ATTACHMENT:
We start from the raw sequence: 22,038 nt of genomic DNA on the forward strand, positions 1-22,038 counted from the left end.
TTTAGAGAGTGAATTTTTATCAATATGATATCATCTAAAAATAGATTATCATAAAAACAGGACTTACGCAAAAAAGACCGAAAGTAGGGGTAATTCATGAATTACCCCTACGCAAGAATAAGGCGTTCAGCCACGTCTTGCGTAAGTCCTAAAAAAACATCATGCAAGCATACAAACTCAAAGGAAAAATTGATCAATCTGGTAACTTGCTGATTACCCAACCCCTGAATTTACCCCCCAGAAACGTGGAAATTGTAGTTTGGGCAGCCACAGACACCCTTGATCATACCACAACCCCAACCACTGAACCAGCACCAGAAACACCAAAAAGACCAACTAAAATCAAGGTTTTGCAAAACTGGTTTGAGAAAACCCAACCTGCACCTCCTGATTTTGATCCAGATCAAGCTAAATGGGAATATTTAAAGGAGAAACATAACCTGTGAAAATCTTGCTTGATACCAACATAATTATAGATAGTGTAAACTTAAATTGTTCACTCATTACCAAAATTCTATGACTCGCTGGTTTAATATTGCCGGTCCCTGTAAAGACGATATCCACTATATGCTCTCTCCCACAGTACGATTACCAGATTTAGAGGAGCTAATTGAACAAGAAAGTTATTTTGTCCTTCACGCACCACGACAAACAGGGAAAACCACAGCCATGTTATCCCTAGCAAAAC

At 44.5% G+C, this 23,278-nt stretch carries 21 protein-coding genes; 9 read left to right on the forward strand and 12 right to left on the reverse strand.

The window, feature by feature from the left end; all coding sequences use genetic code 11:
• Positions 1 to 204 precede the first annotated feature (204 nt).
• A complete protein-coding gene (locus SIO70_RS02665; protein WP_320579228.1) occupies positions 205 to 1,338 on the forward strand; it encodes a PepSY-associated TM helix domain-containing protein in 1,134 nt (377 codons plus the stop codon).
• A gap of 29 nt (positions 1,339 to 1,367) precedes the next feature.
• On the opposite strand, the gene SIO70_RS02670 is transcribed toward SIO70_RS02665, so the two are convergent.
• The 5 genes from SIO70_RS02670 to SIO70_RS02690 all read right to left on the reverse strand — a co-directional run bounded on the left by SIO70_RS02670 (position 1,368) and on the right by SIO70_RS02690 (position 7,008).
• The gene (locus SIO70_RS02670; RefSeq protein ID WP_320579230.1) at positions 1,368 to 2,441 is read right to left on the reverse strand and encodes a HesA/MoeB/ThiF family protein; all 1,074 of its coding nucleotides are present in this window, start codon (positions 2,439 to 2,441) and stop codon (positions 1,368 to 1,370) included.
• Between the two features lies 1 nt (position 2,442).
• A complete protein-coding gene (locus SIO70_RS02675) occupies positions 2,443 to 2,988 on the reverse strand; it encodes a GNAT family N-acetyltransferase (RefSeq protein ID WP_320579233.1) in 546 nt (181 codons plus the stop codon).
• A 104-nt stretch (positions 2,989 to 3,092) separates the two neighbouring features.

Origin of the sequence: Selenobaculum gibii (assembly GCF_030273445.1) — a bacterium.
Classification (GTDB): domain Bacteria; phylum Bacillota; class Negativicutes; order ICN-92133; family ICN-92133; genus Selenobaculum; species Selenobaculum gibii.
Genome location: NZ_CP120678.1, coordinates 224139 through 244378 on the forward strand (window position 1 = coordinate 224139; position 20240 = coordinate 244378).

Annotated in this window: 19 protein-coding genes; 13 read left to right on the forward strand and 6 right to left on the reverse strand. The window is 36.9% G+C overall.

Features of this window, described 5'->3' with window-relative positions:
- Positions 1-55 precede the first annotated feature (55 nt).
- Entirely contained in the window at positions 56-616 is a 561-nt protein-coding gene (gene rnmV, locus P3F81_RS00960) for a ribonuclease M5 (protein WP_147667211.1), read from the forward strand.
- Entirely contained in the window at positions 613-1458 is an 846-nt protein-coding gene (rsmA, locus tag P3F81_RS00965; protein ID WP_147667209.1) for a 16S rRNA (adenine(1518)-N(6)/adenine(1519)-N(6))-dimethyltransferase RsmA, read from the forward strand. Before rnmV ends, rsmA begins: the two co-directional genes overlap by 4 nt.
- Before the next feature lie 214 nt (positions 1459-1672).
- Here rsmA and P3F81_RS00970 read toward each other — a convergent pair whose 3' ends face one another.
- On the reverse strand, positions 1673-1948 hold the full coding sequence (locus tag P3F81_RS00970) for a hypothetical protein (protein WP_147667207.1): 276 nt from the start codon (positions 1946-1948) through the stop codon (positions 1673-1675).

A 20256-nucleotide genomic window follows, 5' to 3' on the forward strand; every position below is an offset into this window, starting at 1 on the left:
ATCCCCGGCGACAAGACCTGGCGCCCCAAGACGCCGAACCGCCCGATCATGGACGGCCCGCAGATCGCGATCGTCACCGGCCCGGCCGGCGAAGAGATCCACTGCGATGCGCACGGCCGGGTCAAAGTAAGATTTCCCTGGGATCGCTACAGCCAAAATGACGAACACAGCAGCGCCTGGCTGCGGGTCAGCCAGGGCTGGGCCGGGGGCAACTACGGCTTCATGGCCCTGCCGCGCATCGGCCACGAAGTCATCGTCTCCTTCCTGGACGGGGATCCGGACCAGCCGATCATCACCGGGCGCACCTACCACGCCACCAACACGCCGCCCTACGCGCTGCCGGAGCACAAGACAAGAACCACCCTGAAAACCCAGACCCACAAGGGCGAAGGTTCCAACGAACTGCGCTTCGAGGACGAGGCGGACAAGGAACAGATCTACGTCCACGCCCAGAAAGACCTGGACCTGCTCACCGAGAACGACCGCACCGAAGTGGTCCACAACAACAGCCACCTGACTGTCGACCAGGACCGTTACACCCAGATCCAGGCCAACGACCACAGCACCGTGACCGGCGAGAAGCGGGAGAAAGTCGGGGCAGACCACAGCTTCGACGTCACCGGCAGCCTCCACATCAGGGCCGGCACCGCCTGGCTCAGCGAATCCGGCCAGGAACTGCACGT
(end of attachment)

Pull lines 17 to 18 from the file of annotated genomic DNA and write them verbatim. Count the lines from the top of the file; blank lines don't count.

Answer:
Annotated in this window: 19 protein-coding genes; 13 read left to right on the forward strand and 6 right to left on the reverse strand. The window is 36.9% G+C overall.

Features of this window, described 5'->3' with window-relative positions: